The problem lies in the disruption within the domestic market caused by falling consumer purchasing power, tight credit restrictions, and confusion over the impact of EV cars.

For instance the future secondhand value of ICE (Internal Combustion Engine) cars and EV models.

In short, domestic demand for all cars has cratered.

In the meantime, a source within the automotive sector at the Federation of Thai Industries (FTI) pointed to dumping by China. The source, who requested anonymity, said that all markets worldwide were being disrupted by the same activity.

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‘Every market has seen an influx of Chinese-made cars, especially EVs, as the mainland market can’t absorb the total output, prompting Chinese automakers to ship them out, with Beijing providing support,’ the source disclosed.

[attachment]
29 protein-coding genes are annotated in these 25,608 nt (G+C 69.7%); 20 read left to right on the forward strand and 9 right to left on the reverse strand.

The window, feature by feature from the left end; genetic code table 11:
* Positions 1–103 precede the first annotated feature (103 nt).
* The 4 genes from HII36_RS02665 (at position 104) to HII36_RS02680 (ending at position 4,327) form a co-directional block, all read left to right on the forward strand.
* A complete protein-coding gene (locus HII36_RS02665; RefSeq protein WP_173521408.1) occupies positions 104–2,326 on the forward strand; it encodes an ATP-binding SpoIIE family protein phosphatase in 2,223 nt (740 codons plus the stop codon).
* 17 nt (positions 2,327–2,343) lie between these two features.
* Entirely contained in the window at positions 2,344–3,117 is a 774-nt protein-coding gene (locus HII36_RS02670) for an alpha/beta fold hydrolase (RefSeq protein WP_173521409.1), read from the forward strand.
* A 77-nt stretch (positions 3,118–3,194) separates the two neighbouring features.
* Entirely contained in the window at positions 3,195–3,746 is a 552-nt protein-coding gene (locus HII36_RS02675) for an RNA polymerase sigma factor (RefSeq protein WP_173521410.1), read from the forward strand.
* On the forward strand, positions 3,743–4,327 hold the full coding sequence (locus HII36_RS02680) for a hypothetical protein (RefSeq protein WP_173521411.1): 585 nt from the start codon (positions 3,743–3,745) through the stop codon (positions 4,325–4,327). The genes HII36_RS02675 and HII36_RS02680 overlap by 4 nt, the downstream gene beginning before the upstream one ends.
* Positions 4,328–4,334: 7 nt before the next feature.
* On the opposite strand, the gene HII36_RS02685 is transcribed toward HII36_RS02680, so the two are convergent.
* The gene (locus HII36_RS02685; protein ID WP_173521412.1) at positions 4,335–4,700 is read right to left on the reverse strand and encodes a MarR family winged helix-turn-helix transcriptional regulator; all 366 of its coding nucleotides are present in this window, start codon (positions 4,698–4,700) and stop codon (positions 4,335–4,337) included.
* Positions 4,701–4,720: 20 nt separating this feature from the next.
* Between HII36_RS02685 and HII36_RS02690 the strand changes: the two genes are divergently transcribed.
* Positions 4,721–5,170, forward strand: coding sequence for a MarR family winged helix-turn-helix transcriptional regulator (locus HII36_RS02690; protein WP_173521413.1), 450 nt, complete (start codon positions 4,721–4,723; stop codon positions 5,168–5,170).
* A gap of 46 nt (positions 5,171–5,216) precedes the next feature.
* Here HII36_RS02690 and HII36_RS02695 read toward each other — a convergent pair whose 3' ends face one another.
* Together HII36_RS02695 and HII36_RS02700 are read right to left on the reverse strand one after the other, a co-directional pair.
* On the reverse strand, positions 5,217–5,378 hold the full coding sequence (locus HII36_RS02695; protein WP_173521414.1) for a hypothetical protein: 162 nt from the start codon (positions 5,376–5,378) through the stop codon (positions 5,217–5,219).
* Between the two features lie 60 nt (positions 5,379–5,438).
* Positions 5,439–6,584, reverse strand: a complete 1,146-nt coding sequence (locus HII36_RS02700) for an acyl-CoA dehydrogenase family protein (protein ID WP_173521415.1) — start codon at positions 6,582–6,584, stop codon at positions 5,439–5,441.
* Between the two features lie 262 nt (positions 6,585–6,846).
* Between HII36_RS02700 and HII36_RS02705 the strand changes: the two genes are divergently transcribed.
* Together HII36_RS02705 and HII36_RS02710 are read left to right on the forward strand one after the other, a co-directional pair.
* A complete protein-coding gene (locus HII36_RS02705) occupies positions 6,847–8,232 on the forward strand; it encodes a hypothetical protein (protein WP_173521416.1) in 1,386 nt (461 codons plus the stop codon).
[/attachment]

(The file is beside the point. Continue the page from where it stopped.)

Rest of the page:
Evidence that Chinese EV Sales numbers are misleading

This is supported by disturbing reports of Chinese officials inflating records, suggesting far more EV cars are sold.

In short, evidence that registrations of EV cars in China are not a reflection of market reality. It is now widely accepted that the same tactics have for decades been used in relation to China’s GDP data.

At this time, economists openly discount Chinese GDP data and economic projections. Certainly previously senior Chinese officials, at the very top, admitted this was the case. 

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Indeed, this is how the Chinese property disaster occurred. The result was a collapse in the market and millions of unsold properties across the Communist country.

Moreover, there is authenticated evidence that EV cars registered in China in 2021 were left sitting in fields. This includes one field with 10,000 registered but unsold EV cars linked to one of its leading EV car brands.

The photographs were taken on May 3rd 2021 and have been fact-checked by international press agencies including USA Today.